Shanghai Girls by Lisa See: A Novel of a Chinese-American Experience
by A Latter-day Bluestocking
The novel Shanghai Girls is ultimately about two women who must survive their new reality in America while remaining grounded in their Chinese origins. The story is divided into three themes important in Chinese society – Fate, Fortune, and Destiny – each representing a phase of struggle and renewal in their lives.
The Theme of FATE
It is Shanghai 1937 and two sisters, Pearl and May, have their world turned upside down. Two “beautiful girls” who pose for artists who depict them exuding the energy, excitement and beauty of the modern Chinese woman. Their lives are changed overnight when their father loses all his wealth and he, in an effort to save the family, sells the girls into arranged marriages to Gold Mountain Men — American-Chinese husbands. The truth is far darker when they discover that it is not ordinary debts which have thrown these two women back into a feudal age but poor judgement and dealings with the dreaded crime syndicate the “Green Gang”. All this as Japanese bombs begin to fall decimating the city the girl’s know and love. They escape the city, traversing the Chinese countryside witnessing first-hand the cruelty and atrocities of the conquering armies.
The Theme of FORTUNE
These women manage to make it to Hong Kong and passage to Los Angeles where they arrive at Angel Island, the “Ellis Island of the west”. Here Pearl and May learn that prosperity is not so easy to gain and the streets of America are most definitely not paved in gold. For the next 20 years these resourceful and strong women maintain their dignity as they endure blatant racism and government-sanctioned discrimination. The years find them ever loyal and supportive to one another as they carve a niche for themselves and their families while constantly straddling the two divergent cultures of China and America. Pearl and May cope through WWII carrying special registration certificates proclaiming they are “members of the Chinese race”, and selling war bonds to prove they are loyal Americans.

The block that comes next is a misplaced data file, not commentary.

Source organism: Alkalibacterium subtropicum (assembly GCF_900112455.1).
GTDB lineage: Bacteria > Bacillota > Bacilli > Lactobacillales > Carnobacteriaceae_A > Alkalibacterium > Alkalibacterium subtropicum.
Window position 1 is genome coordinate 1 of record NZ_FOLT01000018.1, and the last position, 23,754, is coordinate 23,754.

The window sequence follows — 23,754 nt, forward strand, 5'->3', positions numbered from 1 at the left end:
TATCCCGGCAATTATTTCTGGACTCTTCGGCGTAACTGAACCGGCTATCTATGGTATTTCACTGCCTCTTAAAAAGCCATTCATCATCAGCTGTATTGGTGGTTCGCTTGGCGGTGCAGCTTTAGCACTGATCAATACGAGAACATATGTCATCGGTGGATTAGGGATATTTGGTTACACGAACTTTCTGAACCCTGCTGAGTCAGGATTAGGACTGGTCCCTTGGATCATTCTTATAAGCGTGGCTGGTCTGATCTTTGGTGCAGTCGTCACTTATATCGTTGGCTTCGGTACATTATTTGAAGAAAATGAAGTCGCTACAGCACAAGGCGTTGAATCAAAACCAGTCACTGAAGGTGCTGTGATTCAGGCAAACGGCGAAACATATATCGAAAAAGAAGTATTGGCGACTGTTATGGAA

The Theme of DESTINY
It is the 50s and the women see Congress finally repeal the Chinese Exclusion Act but at the same time the Communist threat once again enmesh them in a world that does not trust them and does not want them. Their future is to be forever part of the American experience, never to return to China. Pearl and May strive to raise the American-born generation to be American but find themselves dismayed when that generation doesn’t exhibit any of the qualities of traditional Chinese culture.
The novel which depicts emotionally difficult subjects common in the Chinese-American experience is not an effortless book to read but Lisa See develops each character with a deep understanding of the Chinese psyche that obliges one to read on. Ms. See portrays these extraordinary women in an unsentimental way and yet one is compelled to like them and even care for them. She does not embellish them with grand heroic acts or self-martyrdom; instead these women are portrayed as real in all their selfishness, suffering, forthrightness, petty jealousies, rivalries, and mostly love for one another.
Shanghai Girls by Lisa See (New York: Random House, 2009)
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